Pamela: I prefer my pens to be posted when I write with them.  Unposted, the length is perfect and is noticeably lighter. However, given my preference, the cap provides slightly additional heft to the pen that I typically prefer in the hand feel.  Please note, I am also the type of person who enjoys the heftier VP over the slimmer and lighter Decimo model.

Franz’s hands make this pen look tiny!

 

The Business End

Katherine: I love this nib. It writes with a touch of feedback and quite a bit of springiness (since this is a Soft Fine). Writing with this pen makes me feel alive. However, if I want to keep writing with visible line variation, this pen isn’t by any means semi-flex and it can get pretty tiring.

Franz: Yep, the nib on this pen means business. It just… writes. For a Japanese Fine nib, it is smooth but lets me know that it is writing. I generally prefer to write with western medium/broad nibs but with this nib, I don’t mind it at all. As Katherine mentioned, there is just a little bit of spring to the nib and it feels nice.

And let’s not forget the nib’s awesome heart-shaped breather hole!

Pamela: This nib is out of this world and seems to defy the law of physics.  I can’t believe that this is a “stock nib” from Platinum.  It provides some bite when writing, particularly with my heavy hand, but nib still provides an acceptable fine line with regular writing.  If desired, the “softness” of the nib can be used to add a flourish with the added line variation.  The softness is best used with moderation since it actually takes quite a bit of concerted effort make a large line variation.

How did Platinum make a gold nib that is stiff enough to produce a wonderfully fine line yet perfectly springy enough to provide a great line variation?  Some nibs just have it all.

Write It Up

(20-minute writing experience)

Katherine: This pen is comfortable and I have no qualms writing with it for long periods of time. (I quite enjoy it, actually!)

Franz: For the first fifteen minutes of writing I posted the 3776 and it was fantastic! The pen seemed to meld into my hand and made my journaling an enjoyable experience. I was gripping the pen high up and the threads were resting on my middle finger. It did not bother me at all.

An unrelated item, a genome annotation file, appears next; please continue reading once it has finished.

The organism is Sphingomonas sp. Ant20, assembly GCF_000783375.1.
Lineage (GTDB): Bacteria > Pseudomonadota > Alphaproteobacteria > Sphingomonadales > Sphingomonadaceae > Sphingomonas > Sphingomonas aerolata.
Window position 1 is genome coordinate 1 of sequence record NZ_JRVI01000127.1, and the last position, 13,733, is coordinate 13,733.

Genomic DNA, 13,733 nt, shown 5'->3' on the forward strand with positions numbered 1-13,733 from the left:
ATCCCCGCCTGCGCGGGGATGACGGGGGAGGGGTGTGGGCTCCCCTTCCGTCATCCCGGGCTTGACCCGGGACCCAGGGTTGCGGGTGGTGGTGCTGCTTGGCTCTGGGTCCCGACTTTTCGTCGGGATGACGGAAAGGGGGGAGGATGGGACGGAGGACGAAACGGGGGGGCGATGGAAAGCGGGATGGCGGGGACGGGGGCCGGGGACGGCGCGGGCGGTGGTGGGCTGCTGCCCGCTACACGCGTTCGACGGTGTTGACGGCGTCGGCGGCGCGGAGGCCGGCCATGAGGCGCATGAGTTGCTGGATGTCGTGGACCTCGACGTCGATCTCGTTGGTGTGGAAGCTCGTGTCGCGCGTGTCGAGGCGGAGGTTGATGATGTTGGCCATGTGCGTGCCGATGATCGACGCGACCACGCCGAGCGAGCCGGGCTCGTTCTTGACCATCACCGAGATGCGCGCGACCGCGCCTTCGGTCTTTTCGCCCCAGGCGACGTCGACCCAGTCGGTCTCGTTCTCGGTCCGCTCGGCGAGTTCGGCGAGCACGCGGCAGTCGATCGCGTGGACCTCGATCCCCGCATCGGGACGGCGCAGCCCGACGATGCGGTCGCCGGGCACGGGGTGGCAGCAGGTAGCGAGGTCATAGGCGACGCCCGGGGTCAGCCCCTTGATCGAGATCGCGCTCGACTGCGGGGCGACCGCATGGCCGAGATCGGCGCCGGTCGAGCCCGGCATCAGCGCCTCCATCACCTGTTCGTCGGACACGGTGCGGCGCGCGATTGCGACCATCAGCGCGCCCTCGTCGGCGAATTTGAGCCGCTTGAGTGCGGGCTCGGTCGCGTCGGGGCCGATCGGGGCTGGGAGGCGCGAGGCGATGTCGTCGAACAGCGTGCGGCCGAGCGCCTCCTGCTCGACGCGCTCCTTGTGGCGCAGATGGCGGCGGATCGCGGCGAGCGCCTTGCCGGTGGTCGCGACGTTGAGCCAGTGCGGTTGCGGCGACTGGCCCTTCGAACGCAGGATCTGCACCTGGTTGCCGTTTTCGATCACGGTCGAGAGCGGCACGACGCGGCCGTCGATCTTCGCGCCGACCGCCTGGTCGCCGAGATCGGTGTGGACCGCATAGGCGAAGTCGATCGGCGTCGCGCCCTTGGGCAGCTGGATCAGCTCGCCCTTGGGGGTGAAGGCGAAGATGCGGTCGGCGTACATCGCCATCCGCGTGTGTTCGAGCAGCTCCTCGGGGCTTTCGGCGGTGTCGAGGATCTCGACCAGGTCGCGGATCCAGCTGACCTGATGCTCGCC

For the last five minutes of my journaling, I wrote with it unposted. My fingers slid down closer to the lip of the section. I felt a tighter grip and gave me a tense feeling. A total 180-degree experience from earlier. So, I will only use the pen unposted when I need to write a word or two.

Pamela: Writing with this pen is a joy. I find that the small amount of “bite” to be so satisfying because you can feel the words be put into the paper whether it is from a strong punctuation at the end of a sentence or the smooth sweep of cursive. If I am not mindful, I can start gripping the pen on the threads and tight enough to feel the step down bite into my hand.  Otherwise, I have little complaints to size of the pen.

EDC-ness

Katherine: I jot down a lot of notes at work — unscrewing the cap every time is okay, but not optimal. Additionally, this pen seems to like spitting ink into its cap while it’s in my backpack. The nib is huge and pretty — but almost always has a glob or two of ink on it. Not my favorite bring-to-work-pen.

Franz: I found this pen to be acceptable for use at my work setting. For signatures and quick notes, the screw cap did not bother me at all. I signed my name about 14 times in one day and I liked it (posted, of course!). Fortunately, I have not experienced any nib/feed issues unlike both of my colleagues.

Pamela: Ditto on all of Katherine’s points.  As much as I enjoy the nib, I didn’t find it particularly work friendly with the screw on cap. I, too, noticed spurts of ink after this pen was in my backpack.  And at one point, the flow of the ink seemed to be pretty inconsistent.  The pen would start writing just fine for about 3-5 words then it would appear that the feed was running out of ink despite an almost full converter.

Grip-ping Impressions

Katherine: I think this is one of my favorite pens for the value ($83 dollars?! That’s a steal!)– I love the way it writes and it doesn’t look bad. Actually, I like this pen so much I have two, the other being a limited edition Sai with a Fine nib. I really love the way it writes and it’s a very comfortable size unposted.

Franz: The Platinum 3776 Century is a great pen to have and I would recommend it for anyone looking for a medium sized pen. I most probably will own a Chartres Blue with rhodium trim in the near future. (Thanks Katherine!)

Pamela: Due to the aesthetics of the pen, I wouldn’t buy it for the listed price.  However, I am willing to pay for this pen just for the nib alone. Luckily, Nakaya uses Platinum nibs.  If (or when) I am fortunate enough to be able to afford my own Nakaya, I will definitely be choosing the soft fine nib.  It’s a unique and wonderful nib, worthy of a dream/grail pen.

Hand size comparison, left to right: Katherine, Pam and Franz. The version shown here is a 3776 “Sai” with a Fine nib. 
15 Comments

Hello & Welcome!

Hello world!

This is our first post — the only people who will likely read it at first are Pam & Franz as they see their WordPress invites and go “what the heck is Katherine doing?!”

The goal of this blog is for us to review and share our opinions on fountain pens & associated things. I’ve found that my hands are MUCH smaller than average and many pen reviews call pens I think are totally normal “small” and pens that I can’t use comfortably “perfectly sized”. So here we are, I figure I can’t be the only one — and I’ve dragged two friends into it!

So welcome to my (our, because everything is better with friends) corner of the internet. And, bring on any & all feedback!

2 Comments